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lets suppose we have the public keys $(n,e_1)$ and $(n,e_2)$, such that $\gcd(e_1,e_2)=d>1$, and the same message encrypted with these two keys.

I'm trying to see if common modulus attack on RSA can be adapted to these problem where $e_1$ and $e_2$ are not coprime, but I always get stuck at some point where I should calculate a discrete logarithm, which is obviouslly not viable in an attack to a cryptosystem.

Any ideas about if it is possible this adaption?

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No, it's not possible (or so we hope). If you could, you could break RSA.

Suppose you had an Oracle that, given $n, e_1, e_2, m^{e_1}, m^{e_2}$ with $\gcd(e_1, e_2) = d$, and which is able to output $m$. We can assume that the Oracle only works for a specific $e_1, e_2$ pair.

Then, suppose you were given $c = m^d$, and wanted to recover $m$. Here is what you could do:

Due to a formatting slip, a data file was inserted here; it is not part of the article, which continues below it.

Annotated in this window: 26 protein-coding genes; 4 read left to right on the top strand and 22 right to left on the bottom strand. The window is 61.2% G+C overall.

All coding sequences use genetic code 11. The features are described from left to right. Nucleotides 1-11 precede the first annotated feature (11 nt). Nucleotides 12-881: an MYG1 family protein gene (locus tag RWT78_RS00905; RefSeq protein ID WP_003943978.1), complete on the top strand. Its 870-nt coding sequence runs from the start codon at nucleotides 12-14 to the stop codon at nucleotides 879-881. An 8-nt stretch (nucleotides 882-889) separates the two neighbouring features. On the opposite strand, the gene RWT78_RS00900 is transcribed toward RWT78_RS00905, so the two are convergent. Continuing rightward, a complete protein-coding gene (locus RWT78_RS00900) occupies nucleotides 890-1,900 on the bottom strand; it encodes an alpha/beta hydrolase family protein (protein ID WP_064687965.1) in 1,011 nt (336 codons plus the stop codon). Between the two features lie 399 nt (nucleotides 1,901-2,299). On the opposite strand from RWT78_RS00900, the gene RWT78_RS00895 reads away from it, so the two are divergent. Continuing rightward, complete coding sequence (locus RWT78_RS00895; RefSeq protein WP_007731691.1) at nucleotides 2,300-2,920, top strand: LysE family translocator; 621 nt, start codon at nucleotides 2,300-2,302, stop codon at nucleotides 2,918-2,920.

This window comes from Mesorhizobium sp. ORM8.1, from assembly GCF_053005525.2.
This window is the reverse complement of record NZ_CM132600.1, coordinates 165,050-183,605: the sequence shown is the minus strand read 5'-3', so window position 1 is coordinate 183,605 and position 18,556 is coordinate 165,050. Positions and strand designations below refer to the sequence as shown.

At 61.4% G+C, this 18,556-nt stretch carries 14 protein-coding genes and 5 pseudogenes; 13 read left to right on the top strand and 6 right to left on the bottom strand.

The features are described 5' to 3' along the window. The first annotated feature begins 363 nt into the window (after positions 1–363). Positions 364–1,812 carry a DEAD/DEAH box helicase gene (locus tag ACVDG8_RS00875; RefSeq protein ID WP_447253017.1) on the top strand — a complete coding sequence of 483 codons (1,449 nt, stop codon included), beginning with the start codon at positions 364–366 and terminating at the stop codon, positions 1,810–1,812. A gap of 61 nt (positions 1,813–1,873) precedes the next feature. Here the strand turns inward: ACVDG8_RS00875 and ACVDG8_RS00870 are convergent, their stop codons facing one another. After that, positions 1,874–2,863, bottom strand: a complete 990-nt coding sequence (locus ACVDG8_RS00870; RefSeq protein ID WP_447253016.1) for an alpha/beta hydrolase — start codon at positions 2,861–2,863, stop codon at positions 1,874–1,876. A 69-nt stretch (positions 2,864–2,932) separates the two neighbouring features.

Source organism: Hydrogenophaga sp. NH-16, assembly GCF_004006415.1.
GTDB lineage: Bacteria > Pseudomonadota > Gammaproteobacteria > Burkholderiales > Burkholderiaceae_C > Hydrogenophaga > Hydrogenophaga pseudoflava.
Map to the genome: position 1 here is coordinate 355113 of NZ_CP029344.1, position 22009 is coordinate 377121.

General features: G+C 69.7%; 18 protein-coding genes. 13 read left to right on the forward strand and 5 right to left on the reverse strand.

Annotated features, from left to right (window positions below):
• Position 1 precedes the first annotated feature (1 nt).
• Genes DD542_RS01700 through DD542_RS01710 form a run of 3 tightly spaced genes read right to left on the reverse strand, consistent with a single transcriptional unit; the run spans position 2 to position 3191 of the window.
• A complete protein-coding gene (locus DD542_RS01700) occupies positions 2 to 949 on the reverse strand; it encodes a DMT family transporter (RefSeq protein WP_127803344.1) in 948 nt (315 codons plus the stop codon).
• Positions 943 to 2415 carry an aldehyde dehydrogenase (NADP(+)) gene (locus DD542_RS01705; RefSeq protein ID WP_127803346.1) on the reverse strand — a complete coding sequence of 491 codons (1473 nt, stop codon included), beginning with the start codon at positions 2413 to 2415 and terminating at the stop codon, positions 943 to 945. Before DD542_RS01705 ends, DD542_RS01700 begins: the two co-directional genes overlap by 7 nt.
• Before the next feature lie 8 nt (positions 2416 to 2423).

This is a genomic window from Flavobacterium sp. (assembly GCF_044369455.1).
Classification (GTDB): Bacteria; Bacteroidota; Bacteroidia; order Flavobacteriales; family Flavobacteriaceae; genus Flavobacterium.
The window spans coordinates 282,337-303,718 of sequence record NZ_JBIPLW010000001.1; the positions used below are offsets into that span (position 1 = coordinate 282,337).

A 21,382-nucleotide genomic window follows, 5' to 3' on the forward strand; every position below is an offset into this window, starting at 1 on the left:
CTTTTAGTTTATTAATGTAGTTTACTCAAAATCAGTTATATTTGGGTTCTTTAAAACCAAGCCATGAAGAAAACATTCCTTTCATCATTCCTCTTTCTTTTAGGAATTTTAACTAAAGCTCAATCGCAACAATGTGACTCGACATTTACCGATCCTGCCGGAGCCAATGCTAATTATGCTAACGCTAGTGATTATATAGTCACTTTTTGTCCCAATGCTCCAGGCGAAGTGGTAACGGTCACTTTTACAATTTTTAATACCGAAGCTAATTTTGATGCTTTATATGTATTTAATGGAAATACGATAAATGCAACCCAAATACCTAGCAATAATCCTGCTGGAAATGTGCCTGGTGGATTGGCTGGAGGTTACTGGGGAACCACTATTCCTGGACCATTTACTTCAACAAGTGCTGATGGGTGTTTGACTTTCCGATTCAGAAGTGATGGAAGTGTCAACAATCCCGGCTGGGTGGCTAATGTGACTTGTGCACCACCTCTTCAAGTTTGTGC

• Compute $c_1 = c^{e_1/d}$, and $c_2 = c^{e_2/d}$

We note that $c_1 = m^{e_1}$ and $c_2 = m^{e_2}$.

  • We give $n, e_1, e_2, c_1, c_2$ to our Oracle; our inputs matches the Oracle requirements and so it produces $m$, thus solving the original RSA problem.
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  • $\begingroup$ This (nicely) proves that the oracle can solve RSA with public exponent $\gcd(e_1,e_2)$. It does not prove that the oracle can help solve RSA with large random public exponent. $\endgroup$ – fgrieu Mar 20 at 18:05
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    $\begingroup$ @fgrieu: no, it doesn't. However, solving the RSA problem for any public exponent $> 1$ would be an advancement... $\endgroup$ – poncho Mar 20 at 18:07

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